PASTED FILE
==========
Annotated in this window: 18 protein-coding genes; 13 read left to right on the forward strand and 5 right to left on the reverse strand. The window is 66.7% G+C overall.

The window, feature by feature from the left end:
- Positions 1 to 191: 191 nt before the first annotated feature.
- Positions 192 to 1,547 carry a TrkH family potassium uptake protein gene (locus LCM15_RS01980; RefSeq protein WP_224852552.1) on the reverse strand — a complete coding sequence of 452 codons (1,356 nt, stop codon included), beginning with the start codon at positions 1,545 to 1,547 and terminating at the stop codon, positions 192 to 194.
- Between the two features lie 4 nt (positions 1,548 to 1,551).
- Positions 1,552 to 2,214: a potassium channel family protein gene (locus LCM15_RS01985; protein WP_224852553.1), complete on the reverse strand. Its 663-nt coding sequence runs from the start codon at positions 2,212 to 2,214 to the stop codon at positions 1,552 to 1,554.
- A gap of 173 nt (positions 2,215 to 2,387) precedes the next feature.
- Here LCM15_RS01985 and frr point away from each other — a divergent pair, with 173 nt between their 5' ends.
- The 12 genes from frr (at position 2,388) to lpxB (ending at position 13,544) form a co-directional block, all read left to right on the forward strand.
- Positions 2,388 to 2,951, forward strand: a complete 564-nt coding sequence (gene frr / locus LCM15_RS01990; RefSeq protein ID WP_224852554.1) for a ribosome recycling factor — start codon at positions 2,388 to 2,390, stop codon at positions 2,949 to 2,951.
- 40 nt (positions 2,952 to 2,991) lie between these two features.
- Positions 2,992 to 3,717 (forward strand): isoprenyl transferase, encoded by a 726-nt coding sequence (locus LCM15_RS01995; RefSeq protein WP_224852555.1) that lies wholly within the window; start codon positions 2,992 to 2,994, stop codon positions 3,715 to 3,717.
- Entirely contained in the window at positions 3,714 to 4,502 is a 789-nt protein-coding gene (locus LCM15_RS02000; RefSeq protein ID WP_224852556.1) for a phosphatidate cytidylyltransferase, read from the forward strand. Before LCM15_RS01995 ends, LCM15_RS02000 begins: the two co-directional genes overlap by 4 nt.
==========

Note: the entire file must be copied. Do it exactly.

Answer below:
Annotated in this window: 18 protein-coding genes; 13 read left to right on the forward strand and 5 right to left on the reverse strand. The window is 66.7% G+C overall.

The window, feature by feature from the left end:
- Positions 1 to 191: 191 nt before the first annotated feature.
- Positions 192 to 1,547 carry a TrkH family potassium uptake protein gene (locus LCM15_RS01980; RefSeq protein WP_224852552.1) on the reverse strand — a complete coding sequence of 452 codons (1,356 nt, stop codon included), beginning with the start codon at positions 1,545 to 1,547 and terminating at the stop codon, positions 192 to 194.
- Between the two features lie 4 nt (positions 1,548 to 1,551).
- Positions 1,552 to 2,214: a potassium channel family protein gene (locus LCM15_RS01985; protein WP_224852553.1), complete on the reverse strand. Its 663-nt coding sequence runs from the start codon at positions 2,212 to 2,214 to the stop codon at positions 1,552 to 1,554.
- A gap of 173 nt (positions 2,215 to 2,387) precedes the next feature.
- Here LCM15_RS01985 and frr point away from each other — a divergent pair, with 173 nt between their 5' ends.
- The 12 genes from frr (at position 2,388) to lpxB (ending at position 13,544) form a co-directional block, all read left to right on the forward strand.
- Positions 2,388 to 2,951, forward strand: a complete 564-nt coding sequence (gene frr / locus LCM15_RS01990; RefSeq protein ID WP_224852554.1) for a ribosome recycling factor — start codon at positions 2,388 to 2,390, stop codon at positions 2,949 to 2,951.
- 40 nt (positions 2,952 to 2,991) lie between these two features.
- Positions 2,992 to 3,717 (forward strand): isoprenyl transferase, encoded by a 726-nt coding sequence (locus LCM15_RS01995; RefSeq protein WP_224852555.1) that lies wholly within the window; start codon positions 2,992 to 2,994, stop codon positions 3,715 to 3,717.
- Entirely contained in the window at positions 3,714 to 4,502 is a 789-nt protein-coding gene (locus LCM15_RS02000; RefSeq protein ID WP_224852556.1) for a phosphatidate cytidylyltransferase, read from the forward strand. Before LCM15_RS01995 ends, LCM15_RS02000 begins: the two co-directional genes overlap by 4 nt.